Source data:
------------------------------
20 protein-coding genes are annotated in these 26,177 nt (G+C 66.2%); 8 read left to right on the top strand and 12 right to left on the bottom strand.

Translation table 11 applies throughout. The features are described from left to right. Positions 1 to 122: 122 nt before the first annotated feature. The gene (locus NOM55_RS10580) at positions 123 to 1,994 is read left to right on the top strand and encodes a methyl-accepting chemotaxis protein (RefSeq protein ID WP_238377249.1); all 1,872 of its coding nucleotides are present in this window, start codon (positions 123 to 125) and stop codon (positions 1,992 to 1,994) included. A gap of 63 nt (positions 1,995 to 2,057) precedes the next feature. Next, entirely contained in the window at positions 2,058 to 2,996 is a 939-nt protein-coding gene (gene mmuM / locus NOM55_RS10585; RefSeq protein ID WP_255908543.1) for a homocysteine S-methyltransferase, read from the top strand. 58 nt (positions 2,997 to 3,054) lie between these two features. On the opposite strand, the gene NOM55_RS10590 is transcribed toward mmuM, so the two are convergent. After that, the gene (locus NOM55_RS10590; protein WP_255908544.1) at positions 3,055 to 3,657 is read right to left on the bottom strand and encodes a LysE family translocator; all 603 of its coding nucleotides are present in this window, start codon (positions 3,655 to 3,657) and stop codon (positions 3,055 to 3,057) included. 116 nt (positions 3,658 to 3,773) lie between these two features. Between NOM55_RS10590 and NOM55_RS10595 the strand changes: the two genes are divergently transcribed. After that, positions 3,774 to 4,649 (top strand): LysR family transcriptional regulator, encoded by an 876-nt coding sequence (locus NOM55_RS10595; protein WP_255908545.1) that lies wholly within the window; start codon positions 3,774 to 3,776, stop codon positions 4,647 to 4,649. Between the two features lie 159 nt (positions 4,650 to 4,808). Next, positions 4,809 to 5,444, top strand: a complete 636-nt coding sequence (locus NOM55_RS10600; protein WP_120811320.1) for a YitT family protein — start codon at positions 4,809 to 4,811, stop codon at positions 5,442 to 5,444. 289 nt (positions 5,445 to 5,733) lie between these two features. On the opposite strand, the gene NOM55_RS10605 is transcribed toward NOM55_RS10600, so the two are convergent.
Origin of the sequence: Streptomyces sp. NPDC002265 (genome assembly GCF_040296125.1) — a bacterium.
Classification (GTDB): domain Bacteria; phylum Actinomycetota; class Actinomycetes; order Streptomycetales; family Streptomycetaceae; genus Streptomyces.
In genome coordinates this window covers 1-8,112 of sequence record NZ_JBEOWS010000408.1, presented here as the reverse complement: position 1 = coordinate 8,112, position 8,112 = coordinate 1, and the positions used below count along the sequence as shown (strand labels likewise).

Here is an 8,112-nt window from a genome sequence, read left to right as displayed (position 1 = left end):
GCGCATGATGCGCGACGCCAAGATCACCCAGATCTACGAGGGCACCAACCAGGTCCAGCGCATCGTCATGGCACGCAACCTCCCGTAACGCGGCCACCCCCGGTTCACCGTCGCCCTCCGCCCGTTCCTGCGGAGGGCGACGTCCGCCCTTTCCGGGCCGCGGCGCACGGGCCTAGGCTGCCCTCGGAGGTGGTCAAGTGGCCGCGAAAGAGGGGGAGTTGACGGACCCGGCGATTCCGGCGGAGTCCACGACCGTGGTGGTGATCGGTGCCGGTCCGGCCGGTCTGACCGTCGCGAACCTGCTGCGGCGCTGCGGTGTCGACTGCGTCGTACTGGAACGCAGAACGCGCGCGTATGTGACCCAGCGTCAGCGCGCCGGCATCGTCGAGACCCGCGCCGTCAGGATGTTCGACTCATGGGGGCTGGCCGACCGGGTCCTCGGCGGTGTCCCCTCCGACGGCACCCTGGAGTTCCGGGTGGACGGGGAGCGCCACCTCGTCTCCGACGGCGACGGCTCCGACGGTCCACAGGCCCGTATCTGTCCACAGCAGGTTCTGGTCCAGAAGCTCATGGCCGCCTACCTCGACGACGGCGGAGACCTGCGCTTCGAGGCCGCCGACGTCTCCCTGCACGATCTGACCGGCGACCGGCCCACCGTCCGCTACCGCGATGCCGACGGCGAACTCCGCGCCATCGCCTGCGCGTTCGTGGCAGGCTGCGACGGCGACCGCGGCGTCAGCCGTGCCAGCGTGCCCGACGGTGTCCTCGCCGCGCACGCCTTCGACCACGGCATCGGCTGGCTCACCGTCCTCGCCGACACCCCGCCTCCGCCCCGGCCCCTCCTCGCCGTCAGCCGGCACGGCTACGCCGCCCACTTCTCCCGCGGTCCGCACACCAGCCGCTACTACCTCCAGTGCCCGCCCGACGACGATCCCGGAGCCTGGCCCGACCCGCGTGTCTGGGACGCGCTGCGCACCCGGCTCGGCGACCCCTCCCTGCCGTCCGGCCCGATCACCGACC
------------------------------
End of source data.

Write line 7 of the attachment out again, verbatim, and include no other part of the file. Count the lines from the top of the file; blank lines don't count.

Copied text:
GCGCATGATGCGCGACGCCAAGATCACCCAGATCTACGAGGGCACCAACCAGGTCCAGCGCATCGTCATGGCACGCAACCTCCCGTAACGCGGCCACCCCCGGTTCACCGTCGCCCTCCGCCCGTTCCTGCGGAGGGCGACGTCCGCCCTTTCCGGGCCGCGGCGCACGGGCCTAGGCTGCCCTCGGAGGTGGTCAAGTGGCCGCGAAAGAGGGGGAGTTGACGGACCCGGCGATTCCGGCGGAGTCCACGACCGTGGTGGTGATCGGTGCCGGTCCGGCCGGTCTGACCGTCGCGAACCTGCTGCGGCGCTGCGGTGTCGACTGCGTCGTACTGGAACGCAGAACGCGCGCGTATGTGACCCAGCGTCAGCGCGCCGGCATCGTCGAGACCCGCGCCGTCAGGATGTTCGACTCATGGGGGCTGGCCGACCGGGTCCTCGGCGGTGTCCCCTCCGACGGCACCCTGGAGTTCCGGGTGGACGGGGAGCGCCACCTCGTCTCCGACGGCGACGGCTCCGACGGTCCACAGGCCCGTATCTGTCCACAGCAGGTTCTGGTCCAGAAGCTCATGGCCGCCTACCTCGACGACGGCGGAGACCTGCGCTTCGAGGCCGCCGACGTCTCCCTGCACGATCTGACCGGCGACCGGCCCACCGTCCGCTACCGCGATGCCGACGGCGAACTCCGCGCCATCGCCTGCGCGTTCGTGGCAGGCTGCGACGGCGACCGCGGCGTCAGCCGTGCCAGCGTGCCCGACGGTGTCCTCGCCGCGCACGCCTTCGACCACGGCATCGGCTGGCTCACCGTCCTCGCCGACACCCCGCCTCCGCCCCGGCCCCTCCTCGCCGTCAGCCGGCACGGCTACGCCGCCCACTTCTCCCGCGGTCCGCACACCAGCCGCTACTACCTCCAGTGCCCGCCCGACGACGATCCCGGAGCCTGGCCCGACCCGCGTGTCTGGGACGCGCTGCGCACCCGGCTCGGCGACCCCTCCCTGCCGTCCGGCCCGATCACCGACC